Although the reorganization succeeds in reducing senior management’s level of systemic complexity, the newly formed business units have difficulty offering the integrated global solutions their customers demand.
In response to the fragmented structure, the human resources group creates several new positions — business unit coordinators (BUC) — whose sole function is to tie together activities across the business units as well as with key corporate functions. In response to the new positions, the CLO launches a skill-building program to enhance the BUCs’ collaboration and team-building skills to help them more effectively bridge gaps among the business units. The training helps the BUCs learn to identify and accept the increased complexity, rather than allow it to fester uselessly.
CLOs are often uniquely positioned to ask the right questions to engage their staff and business partners in a dialogue about simplification opportunities. Here are some of the questions they can ask in common areas of concern:
1. When the problem is inefficient organizational design, consider:
• Are there opportunities to consolidate similar functions or departments physically, virtually or managerially?
• How many managerial layers are there between the department managers and front-level associates? Can layers be reduced and spans of control increased?
2. If the source of the complexity is product and service proliferation:
• Does the company have a robust process that regularly reviews the current product/service portfolio’s performance so the organization’s resources could potentially be redeployed to new or more successful products and services?
• How well does the organization test the internal rate of return for new products and services to make sure they do not cannibalize current offerings?
3. If unmanaged process evolution has caused organizational strain:
• Has the organization identified critical business processes — those processes that need to run smoothly and efficiently for the enterprise to be successful?
• Does the organization have metrics and a simple dashboard that transparently tells managers and staff how various processes are performing? Specifically, can leaders effectively quantify rework and non-value-added activities across the organization?
4. If unintentional managerial behaviors are a source of organizational complexity:
• To what extent have leaders clearly conveyed the strategic vision and goals throughout the organization? How well can front-line people articulate their contributions to overall strategic objectives?
• How much time do managers spend in meetings? Are they well-planned and well-run with clear goals and outcomes?
• How much time do managers spend coaching employees and demonstrating and rewarding expected behaviors?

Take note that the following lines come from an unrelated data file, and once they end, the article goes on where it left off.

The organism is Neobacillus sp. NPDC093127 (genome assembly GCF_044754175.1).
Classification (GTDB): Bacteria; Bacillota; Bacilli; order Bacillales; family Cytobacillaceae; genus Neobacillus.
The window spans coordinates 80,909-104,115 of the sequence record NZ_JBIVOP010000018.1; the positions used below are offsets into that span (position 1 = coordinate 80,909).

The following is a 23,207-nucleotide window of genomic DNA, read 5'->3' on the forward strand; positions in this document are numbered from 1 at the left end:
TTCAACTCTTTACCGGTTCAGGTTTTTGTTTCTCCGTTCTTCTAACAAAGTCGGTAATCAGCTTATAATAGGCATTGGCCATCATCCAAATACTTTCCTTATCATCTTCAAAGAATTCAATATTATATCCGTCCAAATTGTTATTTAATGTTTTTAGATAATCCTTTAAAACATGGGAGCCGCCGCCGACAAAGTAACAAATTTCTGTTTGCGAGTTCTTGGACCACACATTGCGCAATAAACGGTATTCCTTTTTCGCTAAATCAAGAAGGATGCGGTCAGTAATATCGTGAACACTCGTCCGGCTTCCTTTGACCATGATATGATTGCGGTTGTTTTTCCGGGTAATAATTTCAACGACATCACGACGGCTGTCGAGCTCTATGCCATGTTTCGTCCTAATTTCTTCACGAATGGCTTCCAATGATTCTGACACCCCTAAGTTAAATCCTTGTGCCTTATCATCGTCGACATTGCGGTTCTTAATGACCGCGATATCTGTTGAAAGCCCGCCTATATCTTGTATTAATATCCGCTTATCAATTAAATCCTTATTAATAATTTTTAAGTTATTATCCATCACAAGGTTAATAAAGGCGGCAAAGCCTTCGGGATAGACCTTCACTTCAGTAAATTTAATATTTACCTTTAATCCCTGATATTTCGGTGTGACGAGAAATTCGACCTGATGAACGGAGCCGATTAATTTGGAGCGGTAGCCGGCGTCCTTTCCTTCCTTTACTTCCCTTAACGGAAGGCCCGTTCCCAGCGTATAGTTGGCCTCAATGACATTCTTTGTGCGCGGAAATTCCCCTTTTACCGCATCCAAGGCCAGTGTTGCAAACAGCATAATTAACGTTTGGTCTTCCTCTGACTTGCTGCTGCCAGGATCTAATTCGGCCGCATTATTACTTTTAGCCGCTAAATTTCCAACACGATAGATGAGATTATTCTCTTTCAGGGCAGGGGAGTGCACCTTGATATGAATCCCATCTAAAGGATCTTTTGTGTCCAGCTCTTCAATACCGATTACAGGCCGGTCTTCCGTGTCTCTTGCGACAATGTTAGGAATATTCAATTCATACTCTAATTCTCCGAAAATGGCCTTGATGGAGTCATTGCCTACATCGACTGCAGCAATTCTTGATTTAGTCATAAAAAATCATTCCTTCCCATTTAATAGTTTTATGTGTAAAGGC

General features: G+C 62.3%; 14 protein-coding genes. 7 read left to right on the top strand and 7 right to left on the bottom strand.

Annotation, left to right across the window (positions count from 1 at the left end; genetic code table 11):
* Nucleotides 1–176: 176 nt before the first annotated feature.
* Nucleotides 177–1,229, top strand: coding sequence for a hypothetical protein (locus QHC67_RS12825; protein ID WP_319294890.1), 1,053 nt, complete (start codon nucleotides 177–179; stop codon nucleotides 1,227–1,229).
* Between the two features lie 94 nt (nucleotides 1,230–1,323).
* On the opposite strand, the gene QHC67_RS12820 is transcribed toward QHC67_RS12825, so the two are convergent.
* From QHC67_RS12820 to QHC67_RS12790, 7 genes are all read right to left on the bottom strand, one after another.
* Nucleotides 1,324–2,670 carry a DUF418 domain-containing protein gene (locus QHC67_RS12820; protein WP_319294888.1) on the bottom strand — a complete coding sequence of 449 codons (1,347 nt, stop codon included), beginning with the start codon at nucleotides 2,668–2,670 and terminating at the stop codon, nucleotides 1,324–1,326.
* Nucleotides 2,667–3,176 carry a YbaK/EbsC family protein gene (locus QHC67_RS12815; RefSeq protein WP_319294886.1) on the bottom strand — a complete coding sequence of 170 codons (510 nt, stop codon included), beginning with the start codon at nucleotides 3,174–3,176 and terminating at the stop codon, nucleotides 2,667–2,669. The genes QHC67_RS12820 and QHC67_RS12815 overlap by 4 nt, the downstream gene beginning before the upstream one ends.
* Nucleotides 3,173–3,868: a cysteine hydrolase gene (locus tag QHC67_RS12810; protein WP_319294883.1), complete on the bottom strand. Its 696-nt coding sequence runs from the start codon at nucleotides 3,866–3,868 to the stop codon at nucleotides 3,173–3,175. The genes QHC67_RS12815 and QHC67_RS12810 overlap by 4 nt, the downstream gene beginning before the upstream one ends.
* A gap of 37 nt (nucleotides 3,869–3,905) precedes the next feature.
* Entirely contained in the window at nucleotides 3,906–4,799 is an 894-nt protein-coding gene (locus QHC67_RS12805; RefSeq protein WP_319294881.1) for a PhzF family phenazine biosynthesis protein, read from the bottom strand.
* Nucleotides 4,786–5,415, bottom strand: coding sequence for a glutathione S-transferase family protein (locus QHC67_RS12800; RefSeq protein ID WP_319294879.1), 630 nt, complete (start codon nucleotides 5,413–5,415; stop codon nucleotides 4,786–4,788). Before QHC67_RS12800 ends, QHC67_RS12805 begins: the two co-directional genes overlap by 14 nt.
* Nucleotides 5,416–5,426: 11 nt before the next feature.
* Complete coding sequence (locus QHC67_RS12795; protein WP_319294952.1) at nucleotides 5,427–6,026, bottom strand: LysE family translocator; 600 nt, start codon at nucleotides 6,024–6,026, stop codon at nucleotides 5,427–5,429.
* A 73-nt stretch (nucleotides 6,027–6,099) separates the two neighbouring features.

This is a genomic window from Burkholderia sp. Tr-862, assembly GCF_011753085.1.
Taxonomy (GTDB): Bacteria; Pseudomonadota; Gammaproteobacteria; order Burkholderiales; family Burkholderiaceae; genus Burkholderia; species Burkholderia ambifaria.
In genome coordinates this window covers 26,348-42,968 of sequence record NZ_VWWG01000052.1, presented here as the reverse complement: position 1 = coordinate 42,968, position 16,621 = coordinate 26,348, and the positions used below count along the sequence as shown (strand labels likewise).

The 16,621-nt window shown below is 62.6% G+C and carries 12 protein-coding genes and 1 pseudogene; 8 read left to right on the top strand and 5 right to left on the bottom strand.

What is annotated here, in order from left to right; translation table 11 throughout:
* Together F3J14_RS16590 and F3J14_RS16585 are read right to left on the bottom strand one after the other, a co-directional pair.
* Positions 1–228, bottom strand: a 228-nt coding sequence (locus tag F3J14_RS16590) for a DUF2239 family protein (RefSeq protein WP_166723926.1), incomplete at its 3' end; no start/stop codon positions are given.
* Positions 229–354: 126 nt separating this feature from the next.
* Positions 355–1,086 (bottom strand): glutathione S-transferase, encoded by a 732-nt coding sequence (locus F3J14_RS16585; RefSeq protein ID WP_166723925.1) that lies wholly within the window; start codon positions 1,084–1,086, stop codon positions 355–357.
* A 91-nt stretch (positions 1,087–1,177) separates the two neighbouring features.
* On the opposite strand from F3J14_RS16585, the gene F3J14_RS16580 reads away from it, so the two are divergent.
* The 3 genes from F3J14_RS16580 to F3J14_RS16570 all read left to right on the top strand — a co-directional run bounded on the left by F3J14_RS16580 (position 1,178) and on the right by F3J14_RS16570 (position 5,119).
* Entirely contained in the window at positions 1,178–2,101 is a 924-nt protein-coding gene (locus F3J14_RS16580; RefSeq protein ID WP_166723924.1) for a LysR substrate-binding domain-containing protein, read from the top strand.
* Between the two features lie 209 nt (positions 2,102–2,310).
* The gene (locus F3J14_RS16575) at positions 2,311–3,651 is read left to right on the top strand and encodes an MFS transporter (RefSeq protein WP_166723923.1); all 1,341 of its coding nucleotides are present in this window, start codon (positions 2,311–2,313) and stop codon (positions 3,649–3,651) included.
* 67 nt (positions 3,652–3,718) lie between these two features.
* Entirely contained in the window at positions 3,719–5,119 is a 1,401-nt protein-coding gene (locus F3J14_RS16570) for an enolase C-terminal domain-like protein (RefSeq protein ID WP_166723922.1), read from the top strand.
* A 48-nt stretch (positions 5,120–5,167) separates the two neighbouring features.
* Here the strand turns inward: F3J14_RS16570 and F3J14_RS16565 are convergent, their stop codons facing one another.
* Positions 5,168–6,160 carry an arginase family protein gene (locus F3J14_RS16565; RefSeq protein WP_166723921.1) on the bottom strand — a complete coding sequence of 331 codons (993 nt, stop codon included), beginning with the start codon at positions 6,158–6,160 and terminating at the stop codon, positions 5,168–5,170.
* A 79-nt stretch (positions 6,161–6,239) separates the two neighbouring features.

Armed with the answers to some of these questions, the CLO can design learning programs to hone specific skills that will enable the organization’s key players to identify and eliminate the non-value-added activities often caused by complexity. Learning leaders can build programs that thoughtfully target reductions in individual complexity by role, critical business operation or strategy, educating employees and leaders to think about how they might engage in their day-to-day activities differently and empowering them to offer suggestions for development options or organizational changes that will improve their ability to contribute.
For instance, employees can be taught how to quantify the amount of rework, handoffs and non-value-added activities in a given business process where they operate. They could then use this data to generate heat charts that indicate where and why complexity is causing organizational pain and how effectively employees are able to cope with it.
For example, to reduce systemic complexity, learning leaders could augment managers’ networking skills and develop programs to enhance their ability to work in teams, with business partners across the organizations, to mitigate the complexity brought about from multiple silos.
Again, complexity should not be viewed as an absolute measure as its impact can vary dramatically based on the observer’s perspective. It is therefore essential that CLOs and the senior executive teams they support recognize different forms of complexity and learn what’s causing them. By doing so, companies can retain the kinds that add value, remove those that don’t, and funnel the rest to departments that can be trained to manage them. CLOs can then make complexity reduction an ongoing part of their strategy in a way that not only reduces costs, but helps the rest of the enterprise to thrive.
Brian Klapper is president of The Klapper Institute. He can be reached at editor@CLOmedia.com.